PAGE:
Deauville has been an equestrian centre and an elegant seaside rendez-vous ever since Louis Napoleon Bonaparte’s illegitimate half brother, the Duc de Morny, drained its marches in the 1860s and transformed it into a haven for monied Londoners and Parisians.
These days, every September, it is the Americans that make up the tourist numbers, descending for the town’s American Film Festival.
This year promises to be a stunner judging from the list of artists – either in competition or being honored for their contribution to cinema – featured at 39th edition of this mini-Cannes.
Steven Soderbergh’s ‘Behind the Candelabra’ opened proceedings and Michael Douglas, who won critical acclaim for his performance as the virtuoso pianist Valentino Liberace, spoke about his experience making the movie: “I had lot of time. As you know I was getting over a cancer, we had to postpone the movie for a year, so I had lot of time to rehearse. You had the responsibility to try to recreate a live person, which is the first time I’ve done that.”
For Soderbergh, this was the last time he would be plugging a film to the world’s media given his recent decision to quit the big screen. As he explained: “My future is in television. In a month from now I’m shooting a 10-hour television series. It’s called ‘The Knick’ and it’s set in a hospital in New York in the year 1900. It’s very entertaining.”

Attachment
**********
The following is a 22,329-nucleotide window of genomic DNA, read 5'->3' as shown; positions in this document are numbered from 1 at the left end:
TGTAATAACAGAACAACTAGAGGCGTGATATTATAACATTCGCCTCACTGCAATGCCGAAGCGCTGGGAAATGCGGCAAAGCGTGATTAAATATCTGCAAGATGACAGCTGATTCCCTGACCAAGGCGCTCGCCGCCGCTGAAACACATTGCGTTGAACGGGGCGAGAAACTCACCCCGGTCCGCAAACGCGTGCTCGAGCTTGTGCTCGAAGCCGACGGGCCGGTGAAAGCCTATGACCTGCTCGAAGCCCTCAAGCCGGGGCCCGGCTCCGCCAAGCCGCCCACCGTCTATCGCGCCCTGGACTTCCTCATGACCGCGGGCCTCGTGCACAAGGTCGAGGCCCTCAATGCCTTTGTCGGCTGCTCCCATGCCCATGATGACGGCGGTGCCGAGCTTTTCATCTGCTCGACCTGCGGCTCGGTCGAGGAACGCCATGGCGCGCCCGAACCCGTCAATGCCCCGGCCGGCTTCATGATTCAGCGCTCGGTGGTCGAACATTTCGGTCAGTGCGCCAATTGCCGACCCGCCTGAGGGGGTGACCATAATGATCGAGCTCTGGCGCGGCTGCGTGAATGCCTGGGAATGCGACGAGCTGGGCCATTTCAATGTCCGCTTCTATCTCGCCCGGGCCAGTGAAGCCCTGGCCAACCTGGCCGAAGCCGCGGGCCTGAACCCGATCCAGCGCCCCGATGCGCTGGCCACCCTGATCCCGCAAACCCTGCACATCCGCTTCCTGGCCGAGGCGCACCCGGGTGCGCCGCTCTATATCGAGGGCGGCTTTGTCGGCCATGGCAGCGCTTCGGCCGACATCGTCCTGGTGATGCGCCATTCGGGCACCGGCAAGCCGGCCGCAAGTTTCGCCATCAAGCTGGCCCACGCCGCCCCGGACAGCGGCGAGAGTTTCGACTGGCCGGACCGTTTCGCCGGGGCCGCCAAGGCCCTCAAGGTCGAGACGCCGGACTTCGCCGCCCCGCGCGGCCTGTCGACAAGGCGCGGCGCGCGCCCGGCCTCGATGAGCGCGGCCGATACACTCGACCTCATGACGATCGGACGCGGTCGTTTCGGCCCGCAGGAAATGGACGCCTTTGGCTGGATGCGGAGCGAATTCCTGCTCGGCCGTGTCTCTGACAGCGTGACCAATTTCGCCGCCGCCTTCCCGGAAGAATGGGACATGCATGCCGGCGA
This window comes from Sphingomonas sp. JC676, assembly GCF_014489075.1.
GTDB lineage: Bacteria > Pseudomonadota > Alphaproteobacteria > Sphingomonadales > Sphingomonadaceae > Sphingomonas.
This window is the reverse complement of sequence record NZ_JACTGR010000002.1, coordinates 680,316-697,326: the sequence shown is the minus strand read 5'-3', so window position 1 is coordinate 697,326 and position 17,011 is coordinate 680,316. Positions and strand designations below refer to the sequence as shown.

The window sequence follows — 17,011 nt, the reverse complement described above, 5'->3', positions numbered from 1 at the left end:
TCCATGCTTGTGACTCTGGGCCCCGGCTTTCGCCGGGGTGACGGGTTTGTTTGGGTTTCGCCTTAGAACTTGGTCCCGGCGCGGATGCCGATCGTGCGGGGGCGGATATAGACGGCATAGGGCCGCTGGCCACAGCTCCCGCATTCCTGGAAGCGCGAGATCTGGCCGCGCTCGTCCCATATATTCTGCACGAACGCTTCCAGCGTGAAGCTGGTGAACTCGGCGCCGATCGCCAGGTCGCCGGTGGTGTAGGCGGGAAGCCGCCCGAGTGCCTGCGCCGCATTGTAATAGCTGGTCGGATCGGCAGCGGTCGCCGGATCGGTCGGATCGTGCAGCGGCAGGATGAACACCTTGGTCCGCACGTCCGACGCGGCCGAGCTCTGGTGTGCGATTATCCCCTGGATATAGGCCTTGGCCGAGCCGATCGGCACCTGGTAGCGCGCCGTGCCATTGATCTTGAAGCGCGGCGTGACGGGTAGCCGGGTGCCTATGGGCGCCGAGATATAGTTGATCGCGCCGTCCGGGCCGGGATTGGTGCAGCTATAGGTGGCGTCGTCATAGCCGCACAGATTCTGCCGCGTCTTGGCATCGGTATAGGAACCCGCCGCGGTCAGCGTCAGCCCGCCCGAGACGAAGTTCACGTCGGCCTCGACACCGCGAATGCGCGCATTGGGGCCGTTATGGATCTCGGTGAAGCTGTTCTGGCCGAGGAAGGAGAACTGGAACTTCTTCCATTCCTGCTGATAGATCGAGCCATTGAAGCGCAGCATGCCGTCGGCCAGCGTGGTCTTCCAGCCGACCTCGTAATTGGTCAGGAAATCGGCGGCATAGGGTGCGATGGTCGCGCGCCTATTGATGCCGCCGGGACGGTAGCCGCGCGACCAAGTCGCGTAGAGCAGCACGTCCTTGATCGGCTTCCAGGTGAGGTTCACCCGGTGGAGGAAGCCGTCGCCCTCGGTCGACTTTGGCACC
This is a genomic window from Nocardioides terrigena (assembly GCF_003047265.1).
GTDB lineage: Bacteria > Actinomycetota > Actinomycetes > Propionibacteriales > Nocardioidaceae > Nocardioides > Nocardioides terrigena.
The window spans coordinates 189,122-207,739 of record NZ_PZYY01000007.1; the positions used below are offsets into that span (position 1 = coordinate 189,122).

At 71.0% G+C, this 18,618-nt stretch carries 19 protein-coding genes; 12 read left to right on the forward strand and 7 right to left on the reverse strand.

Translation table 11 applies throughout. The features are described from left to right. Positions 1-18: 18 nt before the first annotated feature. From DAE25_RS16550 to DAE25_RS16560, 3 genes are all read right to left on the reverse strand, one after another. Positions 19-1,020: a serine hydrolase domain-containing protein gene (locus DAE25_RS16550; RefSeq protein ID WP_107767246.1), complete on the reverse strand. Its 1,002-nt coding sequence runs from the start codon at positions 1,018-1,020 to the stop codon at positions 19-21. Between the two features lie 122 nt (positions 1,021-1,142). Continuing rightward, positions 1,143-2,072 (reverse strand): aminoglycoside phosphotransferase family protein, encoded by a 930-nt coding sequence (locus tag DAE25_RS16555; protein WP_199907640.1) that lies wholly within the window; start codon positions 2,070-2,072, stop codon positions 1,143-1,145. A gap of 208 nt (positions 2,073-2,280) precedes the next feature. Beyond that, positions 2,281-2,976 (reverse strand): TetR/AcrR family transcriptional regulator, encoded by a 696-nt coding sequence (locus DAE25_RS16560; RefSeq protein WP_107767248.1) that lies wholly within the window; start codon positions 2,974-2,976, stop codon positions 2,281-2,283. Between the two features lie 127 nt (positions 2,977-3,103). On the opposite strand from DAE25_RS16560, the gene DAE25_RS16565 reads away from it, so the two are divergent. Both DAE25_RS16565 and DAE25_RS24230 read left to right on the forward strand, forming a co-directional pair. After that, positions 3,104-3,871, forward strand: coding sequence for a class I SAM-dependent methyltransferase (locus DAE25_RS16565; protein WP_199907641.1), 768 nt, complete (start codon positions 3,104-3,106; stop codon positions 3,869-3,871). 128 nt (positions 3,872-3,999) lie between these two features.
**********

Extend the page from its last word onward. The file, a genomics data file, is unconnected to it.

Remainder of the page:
The first of four lifetime achievement tributes awarded this year at Deauville went to Cate Blanchett. The Australian has committed herself to performing theatre back in her homeland, but has vowed not to follow Soderbergh in deserting cinema.
After receiving her own cabin on the beach – the festival’s signature prize – Blanchett took time to answer some questions from euronews; namely which of the many characters she’s played has she loved the most?
She was said it was less about the roles and more about the direction: “I try not to fall in love with any of my characters. I suppose it’s more the experience of making the film. I’ve loved working with Ron Howard on ‘The Missing’ in Santa Fe, and I absolutely adored being in San Francisco with Woody Allen and the gang. Probably working with Todd Haynes was up there… and of course, Steven Soderbergh, who’s been here at the festival. I’d work with him again in a heart-beat if he wasn’t going to give it all up.”
Forest Whitaker was on hand to promote Lee Daniels’ ‘The Butler’ – in which he stars as a servant named Cecil Gaines, based on the real-life White House butler Eugene Allen, who served eight presidents between 1952 and 1986.
For Whitaker, production of the film was an emotional but rewarding experience: “There was a great degree of difficulty in trying to develop this character. There are very specific things to consider. Because Lee made this journey over such a long period of time, the aging process, to carry with me the experiences. But in that process I found, even in the hard work, a joy inside of it. “
Featuring, amongst others, Robin Williams, Liev Schreiber, John Cussack, Jane Fonda, Alan Rickman, Oprah Winfrey, Lenny Kravitz and Mariah Carey – ‘The Butler’ seems to desperately cram as many stars as possible into each and every frame.
Slammed by critics and tipped for the Oscars, it does have one notable fan; current US president Barack Obama says he cried watching the civil-rights drama unfold.